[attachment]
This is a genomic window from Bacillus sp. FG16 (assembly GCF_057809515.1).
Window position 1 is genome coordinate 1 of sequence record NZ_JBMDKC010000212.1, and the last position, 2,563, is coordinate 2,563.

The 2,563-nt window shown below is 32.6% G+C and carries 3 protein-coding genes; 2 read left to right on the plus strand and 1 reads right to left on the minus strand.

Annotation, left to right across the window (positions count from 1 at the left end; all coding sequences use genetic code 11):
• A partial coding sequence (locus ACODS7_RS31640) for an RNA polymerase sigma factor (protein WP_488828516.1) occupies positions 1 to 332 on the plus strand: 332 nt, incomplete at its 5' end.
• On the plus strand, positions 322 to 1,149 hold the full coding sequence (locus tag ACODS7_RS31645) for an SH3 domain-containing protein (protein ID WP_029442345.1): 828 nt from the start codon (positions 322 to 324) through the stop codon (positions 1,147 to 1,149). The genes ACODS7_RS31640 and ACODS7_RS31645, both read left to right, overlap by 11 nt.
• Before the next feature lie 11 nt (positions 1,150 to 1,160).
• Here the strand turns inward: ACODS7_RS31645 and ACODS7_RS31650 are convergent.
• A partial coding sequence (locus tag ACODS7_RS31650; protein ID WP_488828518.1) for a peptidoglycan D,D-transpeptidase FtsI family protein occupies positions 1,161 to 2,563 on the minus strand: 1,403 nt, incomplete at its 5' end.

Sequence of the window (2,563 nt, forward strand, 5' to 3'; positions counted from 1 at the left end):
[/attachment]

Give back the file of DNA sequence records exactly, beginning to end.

This is a genomic window from Bacillus sp. FG16 (assembly GCF_057809515.1).
Window position 1 is genome coordinate 1 of sequence record NZ_JBMDKC010000212.1, and the last position, 2,563, is coordinate 2,563.

The 2,563-nt window shown below is 32.6% G+C and carries 3 protein-coding genes; 2 read left to right on the plus strand and 1 reads right to left on the minus strand.

Annotation, left to right across the window (positions count from 1 at the left end; all coding sequences use genetic code 11):
• A partial coding sequence (locus ACODS7_RS31640) for an RNA polymerase sigma factor (protein WP_488828516.1) occupies positions 1 to 332 on the plus strand: 332 nt, incomplete at its 5' end.
• On the plus strand, positions 322 to 1,149 hold the full coding sequence (locus tag ACODS7_RS31645) for an SH3 domain-containing protein (protein ID WP_029442345.1): 828 nt from the start codon (positions 322 to 324) through the stop codon (positions 1,147 to 1,149). The genes ACODS7_RS31640 and ACODS7_RS31645, both read left to right, overlap by 11 nt.
• Before the next feature lie 11 nt (positions 1,150 to 1,160).
• Here the strand turns inward: ACODS7_RS31645 and ACODS7_RS31650 are convergent.
• A partial coding sequence (locus tag ACODS7_RS31650; protein ID WP_488828518.1) for a peptidoglycan D,D-transpeptidase FtsI family protein occupies positions 1,161 to 2,563 on the minus strand: 1,403 nt, incomplete at its 5' end.

Sequence of the window (2,563 nt, forward strand, 5' to 3'; positions counted from 1 at the left end):